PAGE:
The reinstatement of amphetamine-induced place preference is long-lasting and related to decreased expression of AMPA receptors in the nucleus accumbens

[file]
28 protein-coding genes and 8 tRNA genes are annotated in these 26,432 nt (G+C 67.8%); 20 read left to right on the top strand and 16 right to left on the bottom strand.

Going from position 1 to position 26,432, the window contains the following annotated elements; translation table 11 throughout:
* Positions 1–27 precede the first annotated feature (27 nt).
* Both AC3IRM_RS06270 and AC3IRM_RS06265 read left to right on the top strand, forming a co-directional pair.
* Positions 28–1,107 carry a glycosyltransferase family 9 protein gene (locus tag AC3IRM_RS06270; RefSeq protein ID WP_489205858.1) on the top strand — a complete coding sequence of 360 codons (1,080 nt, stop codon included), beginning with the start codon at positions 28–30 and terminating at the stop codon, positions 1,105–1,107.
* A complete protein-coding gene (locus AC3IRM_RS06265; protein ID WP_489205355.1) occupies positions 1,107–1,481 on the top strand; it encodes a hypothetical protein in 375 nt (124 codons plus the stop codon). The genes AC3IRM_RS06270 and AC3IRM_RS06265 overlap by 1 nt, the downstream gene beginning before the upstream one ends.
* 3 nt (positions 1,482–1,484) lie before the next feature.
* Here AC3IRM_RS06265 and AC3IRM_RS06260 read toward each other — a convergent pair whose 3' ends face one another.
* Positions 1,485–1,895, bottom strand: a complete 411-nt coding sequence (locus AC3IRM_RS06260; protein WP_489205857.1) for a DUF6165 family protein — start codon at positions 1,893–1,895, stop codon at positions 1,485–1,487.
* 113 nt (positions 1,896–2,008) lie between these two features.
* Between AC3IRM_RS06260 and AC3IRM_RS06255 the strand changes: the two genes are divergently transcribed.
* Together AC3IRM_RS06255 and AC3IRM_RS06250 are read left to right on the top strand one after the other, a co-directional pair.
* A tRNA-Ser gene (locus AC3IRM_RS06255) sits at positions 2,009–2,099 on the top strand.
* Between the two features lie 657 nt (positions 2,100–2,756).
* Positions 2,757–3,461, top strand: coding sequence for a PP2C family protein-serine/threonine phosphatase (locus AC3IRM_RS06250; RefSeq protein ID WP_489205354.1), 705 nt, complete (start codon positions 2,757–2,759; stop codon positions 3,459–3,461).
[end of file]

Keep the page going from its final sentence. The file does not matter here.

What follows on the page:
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A great deal of effort has been devoted to elucidating the psychopharmacology underlying addiction and relapse. Long-term neuroadaptations in glutamate transmission seem to be of great relevance for relapse to stimulant abuse. In this study, we investigated amphetamine-induced conditioned place preference during adolescence and the reinstatement of the conditioned behavior following a priming injection of the drug 1 day (adolescence), 30 days (early adulthood) and 60 days (adulthood) after the extinction test. The nucleus accumbens was dissected immediately after the reinstatement test to examine alterations in GluR1 and NR1 subunits of glutamatergic receptors. Our results showed that a priming injection of amphetamine was able to reinstate the CPP 1 and 30 days after extinction. However, it failed to reinstate the conditioned response after 60 days. GluR1 levels were decreased on days 1 and 30 but not on day 60 while NR1 levels were unaltered in the reinstatement test. Using a relapse model we found that reinstatement of amphetamine-induced conditioning place preference during adolescence is long lasting and persists through early adulthood. Decreased levels of GluR1 in the nucleus accumbens might be related to the reinstatement of amphetamine-induced conditioning place preference. (C) 2008 IBRO. Published by Elsevier Ltd. All rights reserved.